The core classes comply with a light-weight object-oriented data model able to map the minimal information about protein interactions (http://mips.gsf.de/genre/proj/mpact/info/about.html), in accordance with the PSI-MI standard for exchange of protein interaction data (18). PSI-MI specifies minimal requirements for the description of molecular interactions like confidence levels and information necessary for protein identification. Additionally, it provides controlled vocabularies for experiment types or the role of the interactor in the experiment (e.g. bait and prey). The classes are mapped within the integration layer using Hibernate, an object/relational mapping technology (http://hibernate.org/) and do not access the databases directly. Retrieval of the data is performed by data access objects using the Hibernate persistence mechanism. Supplementary information about the interaction partners, such as functional annotation or localization, is accessed with similar components already available in GenRE.
On top of the core classes we developed components located in the application tier for further processing. Data is wrapped into a generic XML format allowing HTML generation by XSL style sheet transformation for the presentation layer. The generic XML format contains all the interaction information, including protein and gene annotation from in-house databases. Furthermore, the relevant subset of this information can be compiled into PSI-MI XML documents.
We restrict the access not only to internal applications but offering the same functionality also for web-wide external access. Therefore we also developed a HOBIT service layer (http://hobit.sf.net) based on the web service technology to share MPact in a programming language independent and web-wide way with the public domain. The MPact web service is accessible at http://mips.gsf.de/proj/hobitws/services/PsimiService?wsdl.
Although attempts have been published for natural language analysis and text-mining techniques (19,20), automatic extraction of information from scientific articles is still in its infancy and does not compete yet with high-quality manual annotation. While many journals require authors to deposit sequence information for new proteins and genes in one of the publicly available sequence databases, other knowledge such as protein interactions, regulation, signaling, cellular location or function is rarely submitted to an appropriate database or in an appropriate notation and hence are effectively lost for systematic approaches. The MIPS group has acquired long-standing experience in protein and genome annotation contributing to the protein database PIR-International as well as several genomes such as yeast and Arabidopsis thaliana. (21–25). In order to annotate PPIs, relevant articles are selected from PubMed using text-mining tools and processed by a human expert. The collection of yeast PPI data was started in the context of the original effort to annotate the S.cerevisiae genome for the Comprehensive Yeast Genome Database (CYGD) (25). As a consequence, our protein interaction data is well integrated with other CYGD data such as description and the localization data or functional classification of proteins, using the FunCat annotation scheme (26). Since then, newly discovered PPIs have been added continuously. Moreover, CYGD continues integrating data from high-throughput experiments.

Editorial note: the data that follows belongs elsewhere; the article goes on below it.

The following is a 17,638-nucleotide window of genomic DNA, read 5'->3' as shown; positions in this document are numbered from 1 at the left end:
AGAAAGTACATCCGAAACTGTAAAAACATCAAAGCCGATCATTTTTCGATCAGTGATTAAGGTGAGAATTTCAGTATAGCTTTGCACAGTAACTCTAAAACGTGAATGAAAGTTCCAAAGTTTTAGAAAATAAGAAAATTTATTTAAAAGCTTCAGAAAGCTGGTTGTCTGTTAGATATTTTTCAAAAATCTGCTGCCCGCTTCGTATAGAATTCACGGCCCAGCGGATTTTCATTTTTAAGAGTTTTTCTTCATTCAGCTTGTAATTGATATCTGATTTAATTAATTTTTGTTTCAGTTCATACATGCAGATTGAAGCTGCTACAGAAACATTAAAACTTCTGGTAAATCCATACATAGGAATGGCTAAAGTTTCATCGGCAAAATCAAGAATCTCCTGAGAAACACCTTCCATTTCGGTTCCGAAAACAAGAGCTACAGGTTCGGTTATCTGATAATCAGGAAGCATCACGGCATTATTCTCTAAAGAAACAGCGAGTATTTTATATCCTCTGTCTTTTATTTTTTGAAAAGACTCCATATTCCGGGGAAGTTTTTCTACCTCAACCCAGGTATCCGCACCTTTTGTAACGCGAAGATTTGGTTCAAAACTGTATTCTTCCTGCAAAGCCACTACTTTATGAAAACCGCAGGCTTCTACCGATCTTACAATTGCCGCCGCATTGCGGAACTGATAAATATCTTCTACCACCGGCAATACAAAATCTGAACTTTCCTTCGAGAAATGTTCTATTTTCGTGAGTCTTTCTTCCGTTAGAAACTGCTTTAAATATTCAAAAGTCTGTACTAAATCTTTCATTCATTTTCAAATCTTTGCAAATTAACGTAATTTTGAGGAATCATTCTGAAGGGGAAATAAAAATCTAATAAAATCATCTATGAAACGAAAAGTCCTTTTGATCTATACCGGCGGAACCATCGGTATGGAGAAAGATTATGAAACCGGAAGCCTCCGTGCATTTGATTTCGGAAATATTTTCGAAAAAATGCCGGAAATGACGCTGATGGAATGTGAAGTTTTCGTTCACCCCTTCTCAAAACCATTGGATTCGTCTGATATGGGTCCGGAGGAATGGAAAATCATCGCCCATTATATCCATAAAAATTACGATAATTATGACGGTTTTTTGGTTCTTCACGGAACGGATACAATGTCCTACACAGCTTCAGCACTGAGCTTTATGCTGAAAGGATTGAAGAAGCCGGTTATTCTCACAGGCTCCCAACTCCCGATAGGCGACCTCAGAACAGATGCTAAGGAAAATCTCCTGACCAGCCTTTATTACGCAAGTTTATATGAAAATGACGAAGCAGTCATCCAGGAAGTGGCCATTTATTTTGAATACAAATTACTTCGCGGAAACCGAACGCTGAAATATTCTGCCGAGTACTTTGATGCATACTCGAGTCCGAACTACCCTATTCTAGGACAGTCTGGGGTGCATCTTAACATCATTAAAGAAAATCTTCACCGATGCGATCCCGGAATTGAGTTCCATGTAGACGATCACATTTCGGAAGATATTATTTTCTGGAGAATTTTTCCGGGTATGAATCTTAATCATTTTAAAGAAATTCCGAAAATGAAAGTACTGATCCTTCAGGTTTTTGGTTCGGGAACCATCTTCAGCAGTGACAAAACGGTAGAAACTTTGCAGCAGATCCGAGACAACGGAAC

Key information in the annotation of PPIs are the identification of the interacting partners, the kind of experiment as well as the original source of information (PubMed ID). For a standardized specification of experiments an evidence catalog exists. This is in line with the requirements for PSI-MI compliant annotation (see below). Based on this information it is possible to filter the data according to interaction type (physical/genetic) or to restrict the analysis to a certain type of experiment. As large-scale experiments have their unique strengths and weaknesses, and produce a significant fraction of false positives, it is important to distinguish this data from individual and manually extracted interactions described in the literature (3). We clearly make a distinction in our data using the ‘high-throughput’ tag (htp), indicating that these interactions should be filtered first while browsing the data or performing in-depth analysis.
The reliability for any individual interaction described in the database increases by the number of annotated evidences. In MPact, the manually extracted data have on average 2.6 interactions per protein and are annotated with 1.2 evidences per interaction; 2.5 interactions are published per reference (Figure 2). In contrast to the lower quality of high-throughput data sets, highly reliable co-immunoprecipitation—together with affinity chromatography—experiments are the major source for the extracted data (Table 1).
The database can be accessed through http://mips.gsf.de/genre/proj/mpact. Further details concerning the implementation are described in the method section.
Several types of predefined queries are available. ‘Query by Protein’ offers simple queries by searching for interactions of individual proteins by their systematic name, gene name or aliases. Queries are not limited to single proteins; alternatively selections using attributes such as functional categories based on the MIPS FunCat (26), cellular localization and EC number are possible.
Complex confinements of the search space are possible using ‘Query by Interaction’. Several filters can be applied; searches between two distinct individual proteins or lists of proteins can be performed. The result set delivers all interactions with at least one partner from each list. As in the ‘Query by Protein’ form, combinations of attributes are available. To consider the different strengths of certain interaction detection methods the user can choose to display only interactions derived from a specific method based on the PSI-MI controlled vocabulary. To distinguish the manually extracted data as described above, high-throughput experiments can be excluded. Since MPact contains both physical and genetic interactions we provide separate exclusion for these types. Finally, interactions described in a certain reference (PubMed ID) can be selected.